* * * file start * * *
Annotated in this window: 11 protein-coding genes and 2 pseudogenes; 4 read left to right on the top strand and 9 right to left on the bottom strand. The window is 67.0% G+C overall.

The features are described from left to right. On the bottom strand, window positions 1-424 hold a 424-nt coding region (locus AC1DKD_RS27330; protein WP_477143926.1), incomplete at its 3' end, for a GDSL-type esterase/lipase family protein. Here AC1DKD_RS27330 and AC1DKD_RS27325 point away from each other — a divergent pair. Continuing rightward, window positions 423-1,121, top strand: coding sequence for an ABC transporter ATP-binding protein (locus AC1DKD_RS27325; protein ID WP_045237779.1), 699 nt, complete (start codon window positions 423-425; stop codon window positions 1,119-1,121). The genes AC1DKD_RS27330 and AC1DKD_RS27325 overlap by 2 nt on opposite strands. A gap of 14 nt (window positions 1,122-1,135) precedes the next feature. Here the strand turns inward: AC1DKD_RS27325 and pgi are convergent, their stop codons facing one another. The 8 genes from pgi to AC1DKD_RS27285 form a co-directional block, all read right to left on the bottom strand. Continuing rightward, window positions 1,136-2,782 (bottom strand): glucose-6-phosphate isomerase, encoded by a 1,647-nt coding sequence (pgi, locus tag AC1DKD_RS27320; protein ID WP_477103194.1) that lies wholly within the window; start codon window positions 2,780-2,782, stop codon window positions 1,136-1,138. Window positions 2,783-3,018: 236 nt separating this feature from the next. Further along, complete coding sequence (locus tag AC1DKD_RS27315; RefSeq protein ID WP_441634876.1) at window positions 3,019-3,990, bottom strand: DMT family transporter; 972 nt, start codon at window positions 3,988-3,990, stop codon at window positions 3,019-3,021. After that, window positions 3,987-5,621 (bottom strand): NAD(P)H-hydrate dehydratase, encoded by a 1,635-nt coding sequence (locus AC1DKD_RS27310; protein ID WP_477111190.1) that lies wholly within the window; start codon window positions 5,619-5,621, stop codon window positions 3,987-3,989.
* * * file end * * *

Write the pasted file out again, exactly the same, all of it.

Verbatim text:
Annotated in this window: 11 protein-coding genes and 2 pseudogenes; 4 read left to right on the top strand and 9 right to left on the bottom strand. The window is 67.0% G+C overall.

The features are described from left to right. On the bottom strand, window positions 1-424 hold a 424-nt coding region (locus AC1DKD_RS27330; protein WP_477143926.1), incomplete at its 3' end, for a GDSL-type esterase/lipase family protein. Here AC1DKD_RS27330 and AC1DKD_RS27325 point away from each other — a divergent pair. Continuing rightward, window positions 423-1,121, top strand: coding sequence for an ABC transporter ATP-binding protein (locus AC1DKD_RS27325; protein ID WP_045237779.1), 699 nt, complete (start codon window positions 423-425; stop codon window positions 1,119-1,121). The genes AC1DKD_RS27330 and AC1DKD_RS27325 overlap by 2 nt on opposite strands. A gap of 14 nt (window positions 1,122-1,135) precedes the next feature. Here the strand turns inward: AC1DKD_RS27325 and pgi are convergent, their stop codons facing one another. The 8 genes from pgi to AC1DKD_RS27285 form a co-directional block, all read right to left on the bottom strand. Continuing rightward, window positions 1,136-2,782 (bottom strand): glucose-6-phosphate isomerase, encoded by a 1,647-nt coding sequence (pgi, locus tag AC1DKD_RS27320; protein ID WP_477103194.1) that lies wholly within the window; start codon window positions 2,780-2,782, stop codon window positions 1,136-1,138. Window positions 2,783-3,018: 236 nt separating this feature from the next. Further along, complete coding sequence (locus tag AC1DKD_RS27315; RefSeq protein ID WP_441634876.1) at window positions 3,019-3,990, bottom strand: DMT family transporter; 972 nt, start codon at window positions 3,988-3,990, stop codon at window positions 3,019-3,021. After that, window positions 3,987-5,621 (bottom strand): NAD(P)H-hydrate dehydratase, encoded by a 1,635-nt coding sequence (locus AC1DKD_RS27310; protein ID WP_477111190.1) that lies wholly within the window; start codon window positions 5,619-5,621, stop codon window positions 3,987-3,989.